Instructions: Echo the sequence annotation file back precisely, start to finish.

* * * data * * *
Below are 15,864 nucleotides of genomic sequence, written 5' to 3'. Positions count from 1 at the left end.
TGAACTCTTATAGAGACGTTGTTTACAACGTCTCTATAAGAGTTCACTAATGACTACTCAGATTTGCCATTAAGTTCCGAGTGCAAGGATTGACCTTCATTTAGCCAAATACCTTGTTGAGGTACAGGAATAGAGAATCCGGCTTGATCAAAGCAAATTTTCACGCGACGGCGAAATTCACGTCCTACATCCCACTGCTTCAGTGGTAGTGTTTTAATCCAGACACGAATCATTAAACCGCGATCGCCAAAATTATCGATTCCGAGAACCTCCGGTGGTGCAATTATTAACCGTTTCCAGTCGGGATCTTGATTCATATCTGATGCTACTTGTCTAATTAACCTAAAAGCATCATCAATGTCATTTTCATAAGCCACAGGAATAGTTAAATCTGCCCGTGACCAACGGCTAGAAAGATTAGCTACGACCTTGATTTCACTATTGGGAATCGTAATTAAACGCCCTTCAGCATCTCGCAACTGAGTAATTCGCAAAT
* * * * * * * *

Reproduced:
Below are 15,864 nucleotides of genomic sequence, written 5' to 3'. Positions count from 1 at the left end.
TGAACTCTTATAGAGACGTTGTTTACAACGTCTCTATAAGAGTTCACTAATGACTACTCAGATTTGCCATTAAGTTCCGAGTGCAAGGATTGACCTTCATTTAGCCAAATACCTTGTTGAGGTACAGGAATAGAGAATCCGGCTTGATCAAAGCAAATTTTCACGCGACGGCGAAATTCACGTCCTACATCCCACTGCTTCAGTGGTAGTGTTTTAATCCAGACACGAATCATTAAACCGCGATCGCCAAAATTATCGATTCCGAGAACCTCCGGTGGTGCAATTATTAACCGTTTCCAGTCGGGATCTTGATTCATATCTGATGCTACTTGTCTAATTAACCTAAAAGCATCATCAATGTCATTTTCATAAGCCACAGGAATAGTTAAATCTGCCCGTGACCAACGGCTAGAAAGATTAGCTACGACCTTGATTTCACTATTGGGAATCGTAATTAAACGCCCTTCAGCATCTCGCAACTGAGTAATTCGCAAAT